Tyrrell Hatton is joining LIV Golf in a deal worth up to £50 million and will make his debut in Mexico this week.
The 32-year-old will become part of the new team of Ryder Cup partner Jon Rahm and will play in the Saudi-funded league’s season opener which starts on Friday. The world No 16 will withdraw from the AT&T Championship at Pebble Beach, the PGA Tour event where he was entered to play.
The news, coming after Rahm’s £450 million move last month, will undoubtedly come as a huge concern to Luke Donald. The Europe Ryder Cup captain will believe that, if his team is to have any chance in New York next year, the regulations will have to be changed to make it possible for LIV players to appear in the blue and gold.
Hatton will almost certainly not give up his DP World Tour card and because of that will remain technically eligible. But if the rules and punishments stay the same, he will receive a ban and a fine each time he plays on the breakaway circuit, which will make it nigh on impossible to fulfil the minimum membership requirement of four regular events.
Hatton, just like Rahm, would thus lose out on his playing privileges for 2025 and would ultimately not be available to Donald. The pair formed an impressive pairing in the victory against the USA in Rome four months ago and spoke of how comfortable they felt in the partnership. They are both fiery characters whose on-course tantrums amuse as many as they offend. ‘Team Angry’, as they were billed in the Italian capital, will now be able to play in the same colours at least 14 times a season.
Of course, all this could change if the current merger negotiations of the PGA Tour and DP World Tour with the Public Investment Fund – the £700 billion Saudi sovereign treasure trove which bankrolls LIV – are successful. A deal would involve a route back to the Tours for the LIV rebels, and presumably vice versa.
Hatton must be counting on this happening. Sources indicate that his Ryder Cup future and his continued participation in the majors were Hatton’s main concerns as he waited until the 11th hour to commit. He rejected the first offer made last month, but Telegraph Sport understands that he spoke to Rahm on the phone and then received an improved offer in the last few weeks.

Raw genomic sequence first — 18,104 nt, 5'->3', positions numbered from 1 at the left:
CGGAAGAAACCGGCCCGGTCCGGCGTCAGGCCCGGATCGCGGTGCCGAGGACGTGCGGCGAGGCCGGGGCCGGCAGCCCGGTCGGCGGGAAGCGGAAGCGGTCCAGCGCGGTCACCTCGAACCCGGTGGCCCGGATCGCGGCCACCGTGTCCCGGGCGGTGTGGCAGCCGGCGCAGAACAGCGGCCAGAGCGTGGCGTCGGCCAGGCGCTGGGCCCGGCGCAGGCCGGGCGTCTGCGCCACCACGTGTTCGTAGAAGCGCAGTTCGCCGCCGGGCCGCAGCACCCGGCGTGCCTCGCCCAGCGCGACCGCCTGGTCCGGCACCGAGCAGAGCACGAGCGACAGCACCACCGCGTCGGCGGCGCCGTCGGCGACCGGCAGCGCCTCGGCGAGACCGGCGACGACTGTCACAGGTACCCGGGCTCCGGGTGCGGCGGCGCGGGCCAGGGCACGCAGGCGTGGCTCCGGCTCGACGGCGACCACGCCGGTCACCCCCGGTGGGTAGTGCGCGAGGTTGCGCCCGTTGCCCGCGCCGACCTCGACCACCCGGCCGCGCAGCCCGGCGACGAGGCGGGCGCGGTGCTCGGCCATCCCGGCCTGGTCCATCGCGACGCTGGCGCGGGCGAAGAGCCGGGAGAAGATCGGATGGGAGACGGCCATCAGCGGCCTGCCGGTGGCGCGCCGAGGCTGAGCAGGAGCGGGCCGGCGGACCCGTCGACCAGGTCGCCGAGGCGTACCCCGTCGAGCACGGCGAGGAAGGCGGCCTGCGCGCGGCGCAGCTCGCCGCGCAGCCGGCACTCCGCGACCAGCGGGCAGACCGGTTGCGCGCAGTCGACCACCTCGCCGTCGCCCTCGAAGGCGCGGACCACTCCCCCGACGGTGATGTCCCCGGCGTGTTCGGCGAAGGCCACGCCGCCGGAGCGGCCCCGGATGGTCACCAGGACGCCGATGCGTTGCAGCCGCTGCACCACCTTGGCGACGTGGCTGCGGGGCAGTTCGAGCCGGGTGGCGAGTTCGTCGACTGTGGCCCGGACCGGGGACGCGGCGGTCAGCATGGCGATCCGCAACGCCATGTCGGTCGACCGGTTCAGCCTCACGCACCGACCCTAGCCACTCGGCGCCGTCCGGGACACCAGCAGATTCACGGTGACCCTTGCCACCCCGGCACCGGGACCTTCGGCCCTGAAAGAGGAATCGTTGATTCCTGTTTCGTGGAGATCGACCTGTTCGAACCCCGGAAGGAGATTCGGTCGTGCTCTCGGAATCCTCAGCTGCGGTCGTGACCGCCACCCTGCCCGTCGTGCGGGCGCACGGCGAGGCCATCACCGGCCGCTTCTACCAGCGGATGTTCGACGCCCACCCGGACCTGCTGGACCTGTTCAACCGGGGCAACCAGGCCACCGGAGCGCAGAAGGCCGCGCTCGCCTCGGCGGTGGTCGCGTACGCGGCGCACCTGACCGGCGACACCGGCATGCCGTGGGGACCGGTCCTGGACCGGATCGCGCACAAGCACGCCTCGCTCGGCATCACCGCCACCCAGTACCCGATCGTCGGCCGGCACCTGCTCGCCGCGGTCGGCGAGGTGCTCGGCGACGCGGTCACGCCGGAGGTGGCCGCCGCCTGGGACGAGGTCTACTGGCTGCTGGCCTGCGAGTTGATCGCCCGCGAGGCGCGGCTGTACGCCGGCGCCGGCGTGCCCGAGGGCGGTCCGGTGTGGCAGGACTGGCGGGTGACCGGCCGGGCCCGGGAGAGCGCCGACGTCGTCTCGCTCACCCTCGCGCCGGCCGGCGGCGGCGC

Hatton has career earnings of more than £20 million, having won six times on the DP World Tour and once in America. Yet despite a fine 2023, in which he racked up four top-threes – including second at The Players Championship – he has not lifted an individual title for three years.
At 16th in the world Hatton is the best-ranked Briton to jump ship to LIV (Paul Casey was 27th when he linked up with Greg Norman’s enterprise, while Lee Westwood, Ian Poulter, Richard Bland, Sam Horsfield and Graeme McDowell were all outside the top 50).
But he knows that if the status quo endures, he could tumble so quickly down the rankings that he would be in the major wilderness for 2025, having no route to the Masters and having to go through qualifying for the Open and US Open. In contrast, because of last year’s Masters victory, Rahm is assured of berths in all four majors until 2027. And, by then, there will surely be some sort of resolution.
Hatton was expected to appear in Thursday’s first round at Pebble Beach in the $20 million AT&T but will withdraw and LIV will probably unveil him on Wednesday in Mayakoba. Another European in Adrian Meronk is also set to be introduced as the close season’s other notable capture. The Pole, ranked 39th in the world, is joining Martin Kaymer’s team, having most recently finished second to Rory McIlroy at last Sunday’s Dubai Desert Classic.
LIV will be pleased with their acquisitions since their 2023 campaign wrapped up in Miami three months ago. Because of the ongoing talks between the respective parties, the poaching of Rahm caused mayhem in the corridors of powers and highlighted how vital it is for the Tours to reach a deal with LIV.
After this opener at the El Camaleon Golf Club, 30 minutes west of Cancun, LIV will play the week after at the Las Vegas Country Club, employing a Saturday finish to avoid a clash with the Super Bowl that takes place in Sin City on the Sunday.
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